Crisis In Baghdad: Leadership In A Risk Adverse Environment

Written by Gregory L. Marston
Category: · History

This book is about providing combat leadership in an environment of risk aversion, which characterized the atmosphere in Baghdad, Iraq in September, 2006. This was a time of great adversity in Iraq and certainly was a tipping point for the war there.  This is a primer in how to provide proper leadership when the stakes are high and the far easier path would be to maintain the status quo. It centers around an experienced, hard-charging and hot-blooded commander who solved dangerous problems, moved forward toward winning the war and protecting his people from harm – while costing himself an upcoming promotion.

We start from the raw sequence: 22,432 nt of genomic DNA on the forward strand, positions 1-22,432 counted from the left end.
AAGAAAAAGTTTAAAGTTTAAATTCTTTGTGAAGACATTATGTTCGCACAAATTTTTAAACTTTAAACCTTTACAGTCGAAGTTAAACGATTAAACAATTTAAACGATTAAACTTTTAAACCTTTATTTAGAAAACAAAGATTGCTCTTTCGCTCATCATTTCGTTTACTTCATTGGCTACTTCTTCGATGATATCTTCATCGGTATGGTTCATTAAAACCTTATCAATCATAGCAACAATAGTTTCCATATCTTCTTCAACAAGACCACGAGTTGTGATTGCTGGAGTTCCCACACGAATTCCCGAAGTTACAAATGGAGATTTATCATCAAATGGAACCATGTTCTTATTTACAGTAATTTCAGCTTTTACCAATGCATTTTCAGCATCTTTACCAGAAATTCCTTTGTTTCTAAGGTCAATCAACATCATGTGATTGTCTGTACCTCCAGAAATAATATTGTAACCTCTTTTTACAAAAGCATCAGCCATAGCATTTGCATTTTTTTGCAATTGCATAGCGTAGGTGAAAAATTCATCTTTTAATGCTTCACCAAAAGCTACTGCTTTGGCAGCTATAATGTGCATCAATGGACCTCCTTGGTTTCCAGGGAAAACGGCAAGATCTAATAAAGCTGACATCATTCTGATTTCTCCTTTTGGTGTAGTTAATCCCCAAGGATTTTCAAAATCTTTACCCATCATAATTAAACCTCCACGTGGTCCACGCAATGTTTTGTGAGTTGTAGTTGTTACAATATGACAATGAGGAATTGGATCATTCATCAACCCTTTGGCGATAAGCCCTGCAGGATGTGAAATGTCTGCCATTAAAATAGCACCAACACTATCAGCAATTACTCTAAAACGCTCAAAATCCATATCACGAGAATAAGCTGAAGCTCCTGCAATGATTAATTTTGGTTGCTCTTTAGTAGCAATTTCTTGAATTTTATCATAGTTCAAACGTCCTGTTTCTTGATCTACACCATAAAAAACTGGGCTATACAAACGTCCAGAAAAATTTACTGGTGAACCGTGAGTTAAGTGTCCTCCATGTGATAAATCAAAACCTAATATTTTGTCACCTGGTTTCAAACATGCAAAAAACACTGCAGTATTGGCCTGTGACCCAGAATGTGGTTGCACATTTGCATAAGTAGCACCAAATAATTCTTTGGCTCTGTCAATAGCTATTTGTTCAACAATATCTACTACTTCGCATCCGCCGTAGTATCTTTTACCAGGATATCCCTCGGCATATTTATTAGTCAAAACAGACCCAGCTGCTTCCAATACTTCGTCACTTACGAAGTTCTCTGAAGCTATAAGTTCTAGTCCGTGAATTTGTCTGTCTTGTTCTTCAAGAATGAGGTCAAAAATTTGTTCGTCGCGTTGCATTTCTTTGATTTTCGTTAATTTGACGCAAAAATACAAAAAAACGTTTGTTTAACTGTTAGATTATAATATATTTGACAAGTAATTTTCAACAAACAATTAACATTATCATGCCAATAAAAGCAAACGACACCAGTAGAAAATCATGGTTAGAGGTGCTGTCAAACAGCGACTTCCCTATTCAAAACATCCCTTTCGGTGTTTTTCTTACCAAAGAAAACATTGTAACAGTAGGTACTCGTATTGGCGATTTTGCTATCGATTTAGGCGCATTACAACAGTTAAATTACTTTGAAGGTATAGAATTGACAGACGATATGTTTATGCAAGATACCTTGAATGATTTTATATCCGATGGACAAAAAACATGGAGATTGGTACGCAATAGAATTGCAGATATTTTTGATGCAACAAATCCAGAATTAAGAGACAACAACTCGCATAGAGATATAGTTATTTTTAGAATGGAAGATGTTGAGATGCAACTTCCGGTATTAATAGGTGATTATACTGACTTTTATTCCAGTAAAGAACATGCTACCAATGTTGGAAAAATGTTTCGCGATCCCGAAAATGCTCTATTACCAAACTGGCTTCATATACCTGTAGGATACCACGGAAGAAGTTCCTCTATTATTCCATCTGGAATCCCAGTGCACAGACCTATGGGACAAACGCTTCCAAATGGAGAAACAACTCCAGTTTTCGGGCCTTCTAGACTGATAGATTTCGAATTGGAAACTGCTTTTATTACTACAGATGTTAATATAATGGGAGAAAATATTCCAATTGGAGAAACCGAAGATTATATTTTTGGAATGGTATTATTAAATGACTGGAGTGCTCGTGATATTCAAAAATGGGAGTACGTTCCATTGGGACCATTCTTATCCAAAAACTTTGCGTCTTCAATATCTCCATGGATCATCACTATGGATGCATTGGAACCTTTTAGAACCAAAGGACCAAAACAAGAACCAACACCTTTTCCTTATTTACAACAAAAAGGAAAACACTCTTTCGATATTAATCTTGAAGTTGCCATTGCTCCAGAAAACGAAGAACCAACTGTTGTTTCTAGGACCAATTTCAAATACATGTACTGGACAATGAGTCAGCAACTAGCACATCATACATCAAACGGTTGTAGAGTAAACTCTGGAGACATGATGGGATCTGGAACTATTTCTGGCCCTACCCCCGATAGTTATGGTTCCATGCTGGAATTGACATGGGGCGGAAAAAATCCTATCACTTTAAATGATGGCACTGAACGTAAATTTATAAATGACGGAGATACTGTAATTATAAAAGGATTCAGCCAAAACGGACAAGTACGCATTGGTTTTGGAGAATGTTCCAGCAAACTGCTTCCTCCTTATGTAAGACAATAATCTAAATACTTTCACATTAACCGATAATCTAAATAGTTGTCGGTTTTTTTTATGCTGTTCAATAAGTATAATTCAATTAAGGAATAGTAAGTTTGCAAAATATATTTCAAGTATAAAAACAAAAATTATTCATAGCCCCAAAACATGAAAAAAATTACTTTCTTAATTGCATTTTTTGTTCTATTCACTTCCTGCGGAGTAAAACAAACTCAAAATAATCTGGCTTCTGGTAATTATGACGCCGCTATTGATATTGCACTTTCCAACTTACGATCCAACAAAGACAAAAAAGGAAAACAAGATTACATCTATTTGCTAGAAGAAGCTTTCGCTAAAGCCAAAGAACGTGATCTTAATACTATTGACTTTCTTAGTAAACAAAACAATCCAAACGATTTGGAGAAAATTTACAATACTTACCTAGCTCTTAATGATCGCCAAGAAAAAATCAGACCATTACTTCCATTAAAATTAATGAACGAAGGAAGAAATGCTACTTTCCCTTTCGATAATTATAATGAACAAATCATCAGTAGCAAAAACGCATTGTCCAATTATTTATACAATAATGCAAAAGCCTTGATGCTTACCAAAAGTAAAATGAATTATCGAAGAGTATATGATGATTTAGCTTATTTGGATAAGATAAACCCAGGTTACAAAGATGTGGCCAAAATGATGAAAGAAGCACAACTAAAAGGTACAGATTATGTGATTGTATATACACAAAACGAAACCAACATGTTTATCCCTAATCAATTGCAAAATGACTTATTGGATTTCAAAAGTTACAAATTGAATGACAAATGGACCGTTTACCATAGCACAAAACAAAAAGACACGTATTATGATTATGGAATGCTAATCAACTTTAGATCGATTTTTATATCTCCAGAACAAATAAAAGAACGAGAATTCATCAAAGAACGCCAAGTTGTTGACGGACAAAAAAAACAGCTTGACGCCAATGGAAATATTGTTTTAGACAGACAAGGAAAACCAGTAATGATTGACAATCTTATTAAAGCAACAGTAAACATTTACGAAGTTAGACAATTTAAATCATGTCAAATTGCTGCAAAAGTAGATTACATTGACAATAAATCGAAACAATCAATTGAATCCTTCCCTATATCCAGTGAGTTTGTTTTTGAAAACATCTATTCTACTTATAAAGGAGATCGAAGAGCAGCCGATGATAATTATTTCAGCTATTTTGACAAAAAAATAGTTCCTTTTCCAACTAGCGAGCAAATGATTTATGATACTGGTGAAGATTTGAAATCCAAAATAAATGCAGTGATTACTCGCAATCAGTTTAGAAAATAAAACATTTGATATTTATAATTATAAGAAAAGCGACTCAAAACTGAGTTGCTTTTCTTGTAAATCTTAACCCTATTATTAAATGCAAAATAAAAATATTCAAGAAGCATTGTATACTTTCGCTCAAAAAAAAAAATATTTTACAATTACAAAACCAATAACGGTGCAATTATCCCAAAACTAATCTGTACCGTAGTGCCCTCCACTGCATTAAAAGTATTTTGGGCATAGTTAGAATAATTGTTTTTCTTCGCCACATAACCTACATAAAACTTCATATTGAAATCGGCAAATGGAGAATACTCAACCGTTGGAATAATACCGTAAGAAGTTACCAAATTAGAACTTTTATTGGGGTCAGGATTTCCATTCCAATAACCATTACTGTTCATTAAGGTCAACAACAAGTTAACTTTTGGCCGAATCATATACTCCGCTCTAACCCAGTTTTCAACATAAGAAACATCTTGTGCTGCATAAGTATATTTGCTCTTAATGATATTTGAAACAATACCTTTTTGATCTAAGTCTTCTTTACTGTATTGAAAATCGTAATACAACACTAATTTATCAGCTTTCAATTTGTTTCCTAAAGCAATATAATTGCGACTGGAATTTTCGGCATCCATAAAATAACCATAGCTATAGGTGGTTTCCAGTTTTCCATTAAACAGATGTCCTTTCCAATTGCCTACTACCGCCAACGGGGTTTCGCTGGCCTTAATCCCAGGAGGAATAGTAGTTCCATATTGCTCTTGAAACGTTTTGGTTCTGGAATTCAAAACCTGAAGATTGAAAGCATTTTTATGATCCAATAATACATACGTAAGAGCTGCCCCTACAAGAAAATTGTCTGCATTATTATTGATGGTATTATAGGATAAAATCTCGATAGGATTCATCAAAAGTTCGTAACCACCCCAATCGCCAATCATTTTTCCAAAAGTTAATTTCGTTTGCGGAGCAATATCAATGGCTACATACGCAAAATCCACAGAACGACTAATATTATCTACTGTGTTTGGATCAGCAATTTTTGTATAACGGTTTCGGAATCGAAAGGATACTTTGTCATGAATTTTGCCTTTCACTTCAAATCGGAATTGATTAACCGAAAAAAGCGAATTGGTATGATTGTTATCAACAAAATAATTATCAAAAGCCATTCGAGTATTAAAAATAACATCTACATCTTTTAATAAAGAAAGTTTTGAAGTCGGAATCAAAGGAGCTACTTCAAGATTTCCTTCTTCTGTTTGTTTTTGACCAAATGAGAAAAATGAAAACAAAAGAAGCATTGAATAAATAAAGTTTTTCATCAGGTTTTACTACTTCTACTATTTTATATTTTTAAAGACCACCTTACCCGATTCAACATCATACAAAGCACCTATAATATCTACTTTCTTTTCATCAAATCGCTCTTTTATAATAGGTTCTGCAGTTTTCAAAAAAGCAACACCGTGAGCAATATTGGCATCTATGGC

This exciting and true tale is about making critical decisions that would reduce the potential for casualties or loss. These issues often had not been raised or addressed in over three and a half years of prior commanders. Situations existed there previously that could have caused harm or death to hundreds of Americans. The only reason that no American servicemen hadn’t been killed previously, due to these unidentified problems, was just blind luck and/or the grace of God. It’s a race against time to keep the enemy from discovering the weaknesses at his base and winning an easy propaganda victory that could turn the war. While this book focuses on combat leadership issues, its intent is to demonstrate that one person can make a difference, especially when the path of least resistance would have been to do only the minimum required to make it through the tour and get a medal. This book exposes many aspects of the Iraq War, warts and all, and shows the good and bad things a leader of a military unit or company can do while in charge of hundreds of personnel in a dangerous arena.


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